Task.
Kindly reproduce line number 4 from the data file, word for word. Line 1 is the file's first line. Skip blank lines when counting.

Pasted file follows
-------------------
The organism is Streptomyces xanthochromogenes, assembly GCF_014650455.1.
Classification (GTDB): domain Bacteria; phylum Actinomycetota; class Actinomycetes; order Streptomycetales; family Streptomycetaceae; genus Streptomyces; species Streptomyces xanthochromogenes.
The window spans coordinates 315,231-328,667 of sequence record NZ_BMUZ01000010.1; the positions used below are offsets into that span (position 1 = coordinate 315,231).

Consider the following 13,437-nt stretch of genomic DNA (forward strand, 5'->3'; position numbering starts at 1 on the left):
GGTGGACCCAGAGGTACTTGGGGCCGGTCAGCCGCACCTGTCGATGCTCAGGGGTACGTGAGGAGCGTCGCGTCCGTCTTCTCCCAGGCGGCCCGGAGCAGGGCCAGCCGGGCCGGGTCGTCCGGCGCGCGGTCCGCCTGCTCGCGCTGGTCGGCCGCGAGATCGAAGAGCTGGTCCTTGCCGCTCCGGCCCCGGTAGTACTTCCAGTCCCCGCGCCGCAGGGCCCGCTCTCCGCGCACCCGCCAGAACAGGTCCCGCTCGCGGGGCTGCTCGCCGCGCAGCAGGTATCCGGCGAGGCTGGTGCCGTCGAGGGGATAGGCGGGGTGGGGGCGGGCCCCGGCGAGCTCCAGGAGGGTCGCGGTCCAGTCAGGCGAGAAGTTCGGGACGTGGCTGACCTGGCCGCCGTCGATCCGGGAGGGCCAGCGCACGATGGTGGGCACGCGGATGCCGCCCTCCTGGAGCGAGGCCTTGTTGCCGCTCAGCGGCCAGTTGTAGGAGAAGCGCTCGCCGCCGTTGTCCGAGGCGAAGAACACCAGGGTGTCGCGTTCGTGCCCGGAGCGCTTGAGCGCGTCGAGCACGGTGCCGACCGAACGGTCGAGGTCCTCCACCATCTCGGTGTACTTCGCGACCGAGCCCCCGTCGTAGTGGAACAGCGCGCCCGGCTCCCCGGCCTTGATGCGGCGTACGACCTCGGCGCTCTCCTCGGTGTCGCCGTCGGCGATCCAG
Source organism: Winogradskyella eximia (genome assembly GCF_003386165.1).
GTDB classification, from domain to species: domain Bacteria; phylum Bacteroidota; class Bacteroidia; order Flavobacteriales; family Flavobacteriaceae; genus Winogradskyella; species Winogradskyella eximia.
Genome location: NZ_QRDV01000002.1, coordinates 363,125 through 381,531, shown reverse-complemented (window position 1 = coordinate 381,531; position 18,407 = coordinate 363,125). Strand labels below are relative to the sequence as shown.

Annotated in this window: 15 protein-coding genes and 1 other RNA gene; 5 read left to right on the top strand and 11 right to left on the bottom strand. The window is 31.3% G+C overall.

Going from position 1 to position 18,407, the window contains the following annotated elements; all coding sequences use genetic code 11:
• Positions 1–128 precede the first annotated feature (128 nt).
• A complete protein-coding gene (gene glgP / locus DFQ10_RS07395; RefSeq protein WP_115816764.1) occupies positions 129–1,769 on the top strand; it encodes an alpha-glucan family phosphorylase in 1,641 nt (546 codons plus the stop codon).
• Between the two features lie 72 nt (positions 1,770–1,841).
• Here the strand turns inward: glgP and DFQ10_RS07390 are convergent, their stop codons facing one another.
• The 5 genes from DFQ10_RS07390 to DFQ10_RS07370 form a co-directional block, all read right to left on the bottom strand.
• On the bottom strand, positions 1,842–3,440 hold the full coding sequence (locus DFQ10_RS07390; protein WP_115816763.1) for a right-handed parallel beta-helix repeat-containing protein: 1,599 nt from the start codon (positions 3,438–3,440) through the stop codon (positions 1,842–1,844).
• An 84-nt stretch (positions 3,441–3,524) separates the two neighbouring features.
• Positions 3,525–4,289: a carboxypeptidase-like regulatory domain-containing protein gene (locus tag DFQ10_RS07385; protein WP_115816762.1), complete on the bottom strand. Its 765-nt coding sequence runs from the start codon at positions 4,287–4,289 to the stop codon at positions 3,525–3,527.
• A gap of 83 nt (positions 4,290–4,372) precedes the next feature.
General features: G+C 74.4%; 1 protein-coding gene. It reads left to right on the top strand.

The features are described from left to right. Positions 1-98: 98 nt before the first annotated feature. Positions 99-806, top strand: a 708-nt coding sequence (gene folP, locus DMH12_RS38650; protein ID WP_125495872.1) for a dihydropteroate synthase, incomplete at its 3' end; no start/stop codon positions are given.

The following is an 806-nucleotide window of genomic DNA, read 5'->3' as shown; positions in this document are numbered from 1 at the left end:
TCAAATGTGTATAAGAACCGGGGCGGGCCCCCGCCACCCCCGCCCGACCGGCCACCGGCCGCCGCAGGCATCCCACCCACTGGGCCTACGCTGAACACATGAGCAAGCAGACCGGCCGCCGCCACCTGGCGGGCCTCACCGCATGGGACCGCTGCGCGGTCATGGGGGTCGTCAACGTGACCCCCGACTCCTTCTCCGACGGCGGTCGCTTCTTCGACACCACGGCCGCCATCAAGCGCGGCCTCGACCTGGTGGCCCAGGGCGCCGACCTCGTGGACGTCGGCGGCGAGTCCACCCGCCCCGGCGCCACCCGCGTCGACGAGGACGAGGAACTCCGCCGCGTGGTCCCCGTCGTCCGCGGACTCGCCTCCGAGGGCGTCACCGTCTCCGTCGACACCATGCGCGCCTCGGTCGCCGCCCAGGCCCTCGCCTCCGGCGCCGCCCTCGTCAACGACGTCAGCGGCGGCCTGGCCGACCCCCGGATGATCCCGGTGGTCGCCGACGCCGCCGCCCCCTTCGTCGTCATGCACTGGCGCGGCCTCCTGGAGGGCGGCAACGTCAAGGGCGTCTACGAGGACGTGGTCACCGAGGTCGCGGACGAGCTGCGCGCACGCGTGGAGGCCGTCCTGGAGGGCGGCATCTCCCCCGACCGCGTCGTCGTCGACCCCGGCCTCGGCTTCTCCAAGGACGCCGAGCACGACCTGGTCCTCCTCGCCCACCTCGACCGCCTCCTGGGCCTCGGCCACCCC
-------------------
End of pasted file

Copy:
Consider the following 13,437-nt stretch of genomic DNA (forward strand, 5'->3'; position numbering starts at 1 on the left):